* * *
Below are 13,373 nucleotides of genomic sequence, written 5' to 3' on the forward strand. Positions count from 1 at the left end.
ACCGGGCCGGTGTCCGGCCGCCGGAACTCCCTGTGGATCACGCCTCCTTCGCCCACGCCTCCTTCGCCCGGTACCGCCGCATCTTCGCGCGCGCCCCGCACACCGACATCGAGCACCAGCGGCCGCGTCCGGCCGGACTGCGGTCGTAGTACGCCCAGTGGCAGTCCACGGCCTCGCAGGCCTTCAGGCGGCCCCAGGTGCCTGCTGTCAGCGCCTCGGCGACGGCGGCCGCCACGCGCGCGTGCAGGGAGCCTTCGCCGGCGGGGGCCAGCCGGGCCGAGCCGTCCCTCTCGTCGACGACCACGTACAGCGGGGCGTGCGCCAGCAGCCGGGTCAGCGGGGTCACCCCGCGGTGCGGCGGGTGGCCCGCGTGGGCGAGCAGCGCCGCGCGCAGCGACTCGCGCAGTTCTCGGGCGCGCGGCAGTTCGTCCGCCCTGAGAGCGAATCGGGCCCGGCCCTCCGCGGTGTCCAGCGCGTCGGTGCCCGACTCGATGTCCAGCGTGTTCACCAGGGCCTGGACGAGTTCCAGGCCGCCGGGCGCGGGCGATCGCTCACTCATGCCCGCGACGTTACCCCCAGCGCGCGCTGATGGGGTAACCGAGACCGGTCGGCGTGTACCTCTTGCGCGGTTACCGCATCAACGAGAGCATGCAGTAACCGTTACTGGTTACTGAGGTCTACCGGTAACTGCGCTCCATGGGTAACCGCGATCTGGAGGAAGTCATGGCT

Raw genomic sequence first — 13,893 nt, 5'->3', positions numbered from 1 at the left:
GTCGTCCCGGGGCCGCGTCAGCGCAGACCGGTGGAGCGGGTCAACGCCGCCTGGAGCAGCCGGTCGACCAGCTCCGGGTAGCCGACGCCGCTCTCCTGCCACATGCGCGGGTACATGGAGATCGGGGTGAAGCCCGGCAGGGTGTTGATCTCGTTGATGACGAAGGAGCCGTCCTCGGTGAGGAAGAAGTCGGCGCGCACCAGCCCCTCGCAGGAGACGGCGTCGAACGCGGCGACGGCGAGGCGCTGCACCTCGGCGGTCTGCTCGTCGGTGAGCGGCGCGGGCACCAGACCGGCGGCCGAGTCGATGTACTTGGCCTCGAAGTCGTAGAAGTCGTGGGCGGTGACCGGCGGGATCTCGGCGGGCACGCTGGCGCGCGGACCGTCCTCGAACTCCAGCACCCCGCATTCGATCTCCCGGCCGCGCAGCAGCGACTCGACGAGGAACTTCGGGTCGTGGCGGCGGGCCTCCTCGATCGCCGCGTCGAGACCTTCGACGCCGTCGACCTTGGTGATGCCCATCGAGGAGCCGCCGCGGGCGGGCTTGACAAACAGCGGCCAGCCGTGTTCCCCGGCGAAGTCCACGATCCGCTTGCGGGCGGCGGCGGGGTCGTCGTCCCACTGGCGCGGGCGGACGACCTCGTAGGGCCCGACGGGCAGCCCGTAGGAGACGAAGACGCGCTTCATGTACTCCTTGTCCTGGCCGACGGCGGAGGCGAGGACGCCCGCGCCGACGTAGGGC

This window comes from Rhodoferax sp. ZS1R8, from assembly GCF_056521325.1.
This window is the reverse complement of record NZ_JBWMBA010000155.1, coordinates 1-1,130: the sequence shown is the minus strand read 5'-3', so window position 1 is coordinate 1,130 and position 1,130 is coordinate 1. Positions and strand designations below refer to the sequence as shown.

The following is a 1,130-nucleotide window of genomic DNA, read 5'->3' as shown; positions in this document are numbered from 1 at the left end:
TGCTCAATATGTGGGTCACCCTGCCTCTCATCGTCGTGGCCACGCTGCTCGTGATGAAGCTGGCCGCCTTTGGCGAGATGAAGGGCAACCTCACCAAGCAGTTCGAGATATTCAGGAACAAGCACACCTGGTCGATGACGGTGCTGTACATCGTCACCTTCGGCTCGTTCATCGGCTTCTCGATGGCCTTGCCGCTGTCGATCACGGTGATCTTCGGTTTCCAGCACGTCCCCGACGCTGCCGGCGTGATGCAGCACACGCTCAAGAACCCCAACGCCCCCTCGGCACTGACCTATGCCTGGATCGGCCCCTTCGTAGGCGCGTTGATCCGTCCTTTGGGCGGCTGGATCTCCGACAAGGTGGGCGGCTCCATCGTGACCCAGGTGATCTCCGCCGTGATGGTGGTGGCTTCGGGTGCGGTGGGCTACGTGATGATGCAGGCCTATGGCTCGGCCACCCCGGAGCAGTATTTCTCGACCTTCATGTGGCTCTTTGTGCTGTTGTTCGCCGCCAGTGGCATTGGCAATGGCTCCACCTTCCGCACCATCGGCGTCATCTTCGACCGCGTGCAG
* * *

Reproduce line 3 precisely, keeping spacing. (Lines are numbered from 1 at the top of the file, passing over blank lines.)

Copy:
Raw genomic sequence first — 13,893 nt, 5'->3', positions numbered from 1 at the left: